Tech companies can never rest on their laurels. Technological advancement and disruption are ever-present in the technology sector, and even the most successful tech companies face the constant threat of being left behind. The history of the tech industry is a graveyard of once-promising companies that failed to adapt to a changing world.
Technology is a volatile and messy business, and for investors, avoiding the losers can be just as important as picking the winners. While dramatic turnarounds can certainly happen,with a company on the path to failure reinventing itself and finding success anew, betting on long shots is more often than not a bad idea. With that in mind, here are three struggling tech companies that, according to our Foolish contributors, may not ultimately survive.
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Andres Cardenal:BlackBerryis scheduled to report earnings on Friday, Sept. 25. This report will provide an opportunity for investors to take a fresh look at the company's financials, but the main trends have been notoriously weak over the past several years.
BlackBerry reported $19.9 billion in revenue during the fiscal year ended in February 2011. Fast forward five years, and Wall Street analysts are expecting the company to deliver $2.5 billion in sales during the year ending February 2016.
The company produced $123 million in free cash flow last quarter, and the balance sheet has more cash and financial investments than debt. Total cash, cash equivalents, and short and long-term investments amounted to $3.32 billion as of May 30. Deducting $1.25 billion in debt, this still leaves BlackBerry with a net cash balance of $2.07 billion as of the end of the last quarter. Financial risk seems to be contained for the time being, but it's hard to tell for how long the company can avoid financial trouble if sales continue declining.
BlackBerry is betting on software to turn things around, particularly focusing on the enterprise mobility management space. This sounds like a smart move from management, but transformations are seldom easy to implement, and BlackBerry remains a remarkably risky investment at this stage.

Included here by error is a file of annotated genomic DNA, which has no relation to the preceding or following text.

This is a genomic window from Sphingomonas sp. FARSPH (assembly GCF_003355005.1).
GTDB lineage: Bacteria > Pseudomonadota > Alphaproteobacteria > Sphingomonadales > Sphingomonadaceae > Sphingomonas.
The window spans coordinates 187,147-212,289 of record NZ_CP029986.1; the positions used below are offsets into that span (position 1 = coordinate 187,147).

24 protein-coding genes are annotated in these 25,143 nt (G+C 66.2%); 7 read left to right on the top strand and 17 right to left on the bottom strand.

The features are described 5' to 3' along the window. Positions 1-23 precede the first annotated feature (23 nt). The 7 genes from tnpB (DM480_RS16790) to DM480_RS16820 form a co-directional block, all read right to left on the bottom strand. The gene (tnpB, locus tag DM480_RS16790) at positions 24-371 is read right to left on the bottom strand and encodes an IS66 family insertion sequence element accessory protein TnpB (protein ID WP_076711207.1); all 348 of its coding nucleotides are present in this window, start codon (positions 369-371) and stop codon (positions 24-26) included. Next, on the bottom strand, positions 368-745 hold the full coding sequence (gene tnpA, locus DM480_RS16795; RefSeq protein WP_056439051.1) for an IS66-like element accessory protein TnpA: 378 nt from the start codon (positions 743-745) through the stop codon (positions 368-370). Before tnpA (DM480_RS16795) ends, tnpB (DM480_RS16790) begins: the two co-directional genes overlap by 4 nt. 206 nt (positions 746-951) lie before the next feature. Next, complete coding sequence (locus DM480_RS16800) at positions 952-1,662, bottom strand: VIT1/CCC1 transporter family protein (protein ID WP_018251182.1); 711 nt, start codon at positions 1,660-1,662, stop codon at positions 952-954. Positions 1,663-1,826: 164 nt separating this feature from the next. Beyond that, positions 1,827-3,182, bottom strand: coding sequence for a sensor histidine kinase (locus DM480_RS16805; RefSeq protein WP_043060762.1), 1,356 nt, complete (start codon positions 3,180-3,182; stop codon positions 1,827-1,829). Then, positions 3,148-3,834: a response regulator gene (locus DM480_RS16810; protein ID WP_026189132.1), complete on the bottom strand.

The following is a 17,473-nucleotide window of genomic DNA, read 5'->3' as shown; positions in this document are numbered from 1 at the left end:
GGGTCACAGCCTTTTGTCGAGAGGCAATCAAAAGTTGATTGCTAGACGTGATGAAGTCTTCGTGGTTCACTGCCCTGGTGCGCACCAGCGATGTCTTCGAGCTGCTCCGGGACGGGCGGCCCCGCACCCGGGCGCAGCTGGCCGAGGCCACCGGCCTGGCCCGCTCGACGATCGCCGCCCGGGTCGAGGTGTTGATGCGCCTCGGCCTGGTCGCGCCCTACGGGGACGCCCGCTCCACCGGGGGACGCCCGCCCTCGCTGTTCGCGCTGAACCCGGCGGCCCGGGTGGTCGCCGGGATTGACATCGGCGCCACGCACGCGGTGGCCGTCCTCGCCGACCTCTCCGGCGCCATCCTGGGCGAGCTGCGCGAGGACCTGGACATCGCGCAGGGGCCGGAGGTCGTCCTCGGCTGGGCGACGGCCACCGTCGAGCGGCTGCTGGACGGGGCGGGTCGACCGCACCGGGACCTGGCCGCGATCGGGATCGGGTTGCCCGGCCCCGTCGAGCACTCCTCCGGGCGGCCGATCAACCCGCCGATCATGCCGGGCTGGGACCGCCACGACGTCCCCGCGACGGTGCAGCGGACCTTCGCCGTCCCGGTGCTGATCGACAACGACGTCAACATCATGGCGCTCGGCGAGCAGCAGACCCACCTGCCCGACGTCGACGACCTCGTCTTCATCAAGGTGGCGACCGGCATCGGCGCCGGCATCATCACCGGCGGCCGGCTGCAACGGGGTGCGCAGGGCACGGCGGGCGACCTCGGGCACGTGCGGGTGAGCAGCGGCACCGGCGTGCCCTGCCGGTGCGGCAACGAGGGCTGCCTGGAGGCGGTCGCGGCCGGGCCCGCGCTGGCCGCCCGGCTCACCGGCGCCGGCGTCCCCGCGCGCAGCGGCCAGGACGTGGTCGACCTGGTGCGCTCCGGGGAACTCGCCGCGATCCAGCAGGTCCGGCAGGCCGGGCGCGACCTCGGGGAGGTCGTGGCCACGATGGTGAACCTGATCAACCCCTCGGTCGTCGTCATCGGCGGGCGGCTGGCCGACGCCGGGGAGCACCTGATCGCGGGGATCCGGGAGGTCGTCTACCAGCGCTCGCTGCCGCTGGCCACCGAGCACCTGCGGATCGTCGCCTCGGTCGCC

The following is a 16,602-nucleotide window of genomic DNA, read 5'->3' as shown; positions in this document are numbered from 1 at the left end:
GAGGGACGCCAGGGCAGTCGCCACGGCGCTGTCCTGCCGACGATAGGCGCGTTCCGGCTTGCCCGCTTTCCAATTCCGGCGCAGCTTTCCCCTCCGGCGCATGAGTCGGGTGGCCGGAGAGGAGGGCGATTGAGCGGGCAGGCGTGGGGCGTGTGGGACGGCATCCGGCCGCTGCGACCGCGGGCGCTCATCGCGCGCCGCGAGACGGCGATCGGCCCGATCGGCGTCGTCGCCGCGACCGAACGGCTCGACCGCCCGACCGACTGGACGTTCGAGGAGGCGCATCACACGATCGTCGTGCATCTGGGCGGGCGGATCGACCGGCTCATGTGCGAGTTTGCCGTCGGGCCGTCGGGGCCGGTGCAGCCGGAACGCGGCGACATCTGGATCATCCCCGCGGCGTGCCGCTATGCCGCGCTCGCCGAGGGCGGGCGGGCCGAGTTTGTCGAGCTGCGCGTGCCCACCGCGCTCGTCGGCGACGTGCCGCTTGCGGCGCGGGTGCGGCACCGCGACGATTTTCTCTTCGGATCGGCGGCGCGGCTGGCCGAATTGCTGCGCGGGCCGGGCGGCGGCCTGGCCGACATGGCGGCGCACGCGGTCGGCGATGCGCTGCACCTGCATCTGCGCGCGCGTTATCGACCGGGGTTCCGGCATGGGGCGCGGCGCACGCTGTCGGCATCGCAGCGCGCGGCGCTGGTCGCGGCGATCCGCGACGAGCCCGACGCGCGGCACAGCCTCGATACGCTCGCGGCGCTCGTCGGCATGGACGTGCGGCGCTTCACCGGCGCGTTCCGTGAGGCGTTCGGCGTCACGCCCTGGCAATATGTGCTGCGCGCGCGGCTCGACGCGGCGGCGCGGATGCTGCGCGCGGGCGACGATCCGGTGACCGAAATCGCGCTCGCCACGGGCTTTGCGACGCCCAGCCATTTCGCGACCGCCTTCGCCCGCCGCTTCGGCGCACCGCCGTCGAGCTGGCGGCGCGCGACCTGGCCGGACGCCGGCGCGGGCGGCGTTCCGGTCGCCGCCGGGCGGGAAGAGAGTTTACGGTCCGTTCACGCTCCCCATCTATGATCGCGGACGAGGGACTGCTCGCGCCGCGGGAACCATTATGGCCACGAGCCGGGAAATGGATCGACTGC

Tim Green:Advanced Micro Devices has seen its share of both the CPU and GPU markets collapse over the past few years. The company has been slashing research and development spending as revenue has declined, and the once-profitable business has now reported a string of big losses. During the second quarter, AMD reported a net loss of $181 million, with sales slumping 35% year-over-year.
Deep problems plague the company. AMD CPUs can't match Intel in terms of performance, and the recent weakness in the PC market has put even more pressure on AMD's core business. In the discrete GPU market, AMD has been bleeding share to NVIDIA for the past year. During the second quarter, AMD shipped just 18% of discrete GPUs, down from about 40% during the second quarter of 2014. AMD's computing and graphics segment, which includes both CPUs and GPUs, reported a 54% year-over-year decline in revenue during the second quarter, and the only thing keeping the company afloat are sales of chips that go into game consoles.
AMD has enough cash, about $829 million, to keep going for a while, but with $2.2 billion of debt and no sign that these losses will let up anytime soon, a turnaround is looking increasingly remote with each passing quarter. The launch of new CPU chips based on the Zen architecture, planned for next year, is AMD's best chance at reversing the troubling trends plaguing its business. But Zen looks to be a Hail Mary for AMD; anything short of perfection may not be enough to save the company.
Steve Symington:Groupon shares have fallen more than 80% since its IPO in 2011, including a nearly 50% decline year-to-date. Though the online daily deals specialist still hopes to become a driving force in e-commerce, its most recent quarterly report saw Groupon not only fall short of analyst expectations for both revenue (up just 3% to $738.4 million) and adjusted earnings ($13.8 million, or $0.02 per share), but also reduce its full-year guidance for adjusted EBITDA by more than $25 million to $290 million.And though Groupon did achieve a quarterly GAAP net profit of $109.1 million, or $0.16 per share, that included a $0.21 per share gain from the sale of Ticket Monster, a Korean e-commerce company it incidentally acquired to propel international growth less than two years ago.
To be fair, Groupon would have achieved a more impressive 11% top line increase had it not been for the effects of foreign exchange. But the fact remains Groupon's revenue growth has largely stalled since it began selling physical goods in 2013 -- a move that bolstered sales at the time but came at the expense of previously cushy margins. And though Groupon hopes to make waves with the recent launch of its "Groupon To Go" food delivery service -- which offers up to 10% off every order and, according to management, expands its reach into a new $70 billion market -- it will need to displace entrenched competitors in the space like Seamless and GrubHub in the process. In the end, if Groupon's efforts to diversify here fail as the rest of the business stalls, I fear the stock will only continue its downward spiral.
The article 3 Struggling Tech Companies That May Not Survive originally appeared on Fool.com.
Andrs Cardenal has no position in any stocks mentioned. Steve Symington owns shares of Nvidia. Timothy Green owns shares of Nvidia. The Motley Fool owns and recommends Intel. The Motley Fool recommends Nvidia. Try any of our Foolish newsletter services free for 30 days. We Fools may not all hold the same opinions, but we all believe that considering a diverse range of insights makes us better investors. The Motley Fool has a disclosure policy.
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